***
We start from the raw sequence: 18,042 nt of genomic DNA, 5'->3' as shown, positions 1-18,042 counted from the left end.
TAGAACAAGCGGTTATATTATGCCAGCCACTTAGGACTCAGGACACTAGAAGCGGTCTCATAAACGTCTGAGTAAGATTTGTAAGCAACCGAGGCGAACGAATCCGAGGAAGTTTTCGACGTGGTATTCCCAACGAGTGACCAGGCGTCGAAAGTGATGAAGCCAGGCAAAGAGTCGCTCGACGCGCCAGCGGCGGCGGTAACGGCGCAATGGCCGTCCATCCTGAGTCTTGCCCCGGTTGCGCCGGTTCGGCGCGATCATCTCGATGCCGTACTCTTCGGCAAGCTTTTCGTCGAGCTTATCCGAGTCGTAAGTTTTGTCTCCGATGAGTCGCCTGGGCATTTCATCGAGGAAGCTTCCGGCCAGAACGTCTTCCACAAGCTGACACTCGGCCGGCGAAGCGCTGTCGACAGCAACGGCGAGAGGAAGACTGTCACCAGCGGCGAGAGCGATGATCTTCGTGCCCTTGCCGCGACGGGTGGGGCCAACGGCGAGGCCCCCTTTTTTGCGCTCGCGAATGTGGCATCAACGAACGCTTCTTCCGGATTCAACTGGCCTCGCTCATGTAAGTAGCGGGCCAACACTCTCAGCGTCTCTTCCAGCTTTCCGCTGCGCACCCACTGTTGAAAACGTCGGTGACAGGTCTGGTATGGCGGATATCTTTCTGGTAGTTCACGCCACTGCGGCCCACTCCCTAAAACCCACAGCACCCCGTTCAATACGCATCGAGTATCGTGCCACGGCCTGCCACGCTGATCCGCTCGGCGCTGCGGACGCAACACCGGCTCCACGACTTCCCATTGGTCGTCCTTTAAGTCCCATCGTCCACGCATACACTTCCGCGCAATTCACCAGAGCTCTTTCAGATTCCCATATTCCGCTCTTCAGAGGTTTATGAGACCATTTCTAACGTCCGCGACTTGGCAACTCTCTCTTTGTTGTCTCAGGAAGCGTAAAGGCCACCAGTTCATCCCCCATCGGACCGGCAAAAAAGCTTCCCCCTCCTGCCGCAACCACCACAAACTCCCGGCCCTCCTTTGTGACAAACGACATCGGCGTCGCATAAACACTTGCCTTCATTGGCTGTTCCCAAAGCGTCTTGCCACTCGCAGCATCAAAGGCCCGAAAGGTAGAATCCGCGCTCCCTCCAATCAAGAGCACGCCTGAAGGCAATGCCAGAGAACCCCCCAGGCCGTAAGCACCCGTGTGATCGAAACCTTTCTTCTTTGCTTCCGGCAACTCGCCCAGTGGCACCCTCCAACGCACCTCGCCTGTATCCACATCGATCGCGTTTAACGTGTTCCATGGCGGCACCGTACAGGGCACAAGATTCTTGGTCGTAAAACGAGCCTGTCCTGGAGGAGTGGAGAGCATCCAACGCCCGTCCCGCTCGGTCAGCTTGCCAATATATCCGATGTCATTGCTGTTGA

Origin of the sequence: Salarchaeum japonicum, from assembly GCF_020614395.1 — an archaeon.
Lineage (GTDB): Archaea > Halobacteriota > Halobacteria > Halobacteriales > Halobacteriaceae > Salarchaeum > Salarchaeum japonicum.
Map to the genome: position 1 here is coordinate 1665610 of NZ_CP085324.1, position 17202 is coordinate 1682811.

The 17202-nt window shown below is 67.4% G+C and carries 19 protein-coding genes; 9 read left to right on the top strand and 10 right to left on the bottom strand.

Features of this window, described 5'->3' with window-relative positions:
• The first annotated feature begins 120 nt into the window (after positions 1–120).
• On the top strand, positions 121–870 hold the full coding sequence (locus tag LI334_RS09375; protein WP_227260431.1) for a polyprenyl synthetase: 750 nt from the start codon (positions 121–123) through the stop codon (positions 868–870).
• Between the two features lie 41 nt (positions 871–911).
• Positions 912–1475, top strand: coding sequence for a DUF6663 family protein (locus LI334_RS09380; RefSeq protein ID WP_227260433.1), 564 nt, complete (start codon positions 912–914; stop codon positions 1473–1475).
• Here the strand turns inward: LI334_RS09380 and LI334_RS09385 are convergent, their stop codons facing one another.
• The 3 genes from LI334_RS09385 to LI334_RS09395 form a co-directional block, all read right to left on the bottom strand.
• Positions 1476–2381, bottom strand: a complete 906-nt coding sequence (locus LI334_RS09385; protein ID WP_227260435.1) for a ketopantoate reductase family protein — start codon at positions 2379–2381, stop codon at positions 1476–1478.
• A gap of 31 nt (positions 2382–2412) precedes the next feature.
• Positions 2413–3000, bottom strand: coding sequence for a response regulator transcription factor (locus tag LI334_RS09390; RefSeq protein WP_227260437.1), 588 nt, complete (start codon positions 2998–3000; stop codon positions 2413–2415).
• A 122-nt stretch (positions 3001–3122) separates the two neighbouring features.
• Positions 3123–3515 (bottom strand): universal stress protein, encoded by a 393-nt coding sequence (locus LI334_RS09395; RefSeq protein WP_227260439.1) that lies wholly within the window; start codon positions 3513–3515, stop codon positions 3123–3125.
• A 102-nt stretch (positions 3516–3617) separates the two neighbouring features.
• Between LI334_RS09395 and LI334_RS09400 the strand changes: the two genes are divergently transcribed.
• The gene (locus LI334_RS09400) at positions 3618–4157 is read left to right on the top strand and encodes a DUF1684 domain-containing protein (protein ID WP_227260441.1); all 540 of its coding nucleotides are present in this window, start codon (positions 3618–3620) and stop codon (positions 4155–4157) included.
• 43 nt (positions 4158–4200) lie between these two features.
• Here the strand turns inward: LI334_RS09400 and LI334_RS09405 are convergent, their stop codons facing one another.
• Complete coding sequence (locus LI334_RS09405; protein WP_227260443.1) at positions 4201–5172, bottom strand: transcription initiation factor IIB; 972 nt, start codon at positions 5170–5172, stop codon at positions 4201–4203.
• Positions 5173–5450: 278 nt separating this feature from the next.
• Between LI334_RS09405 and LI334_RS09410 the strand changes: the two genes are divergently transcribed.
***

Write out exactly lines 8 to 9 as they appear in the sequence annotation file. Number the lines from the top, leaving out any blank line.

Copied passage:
• The first annotated feature begins 120 nt into the window (after positions 1–120).
• On the top strand, positions 121–870 hold the full coding sequence (locus tag LI334_RS09375; protein WP_227260431.1) for a polyprenyl synthetase: 750 nt from the start codon (positions 121–123) through the stop codon (positions 868–870).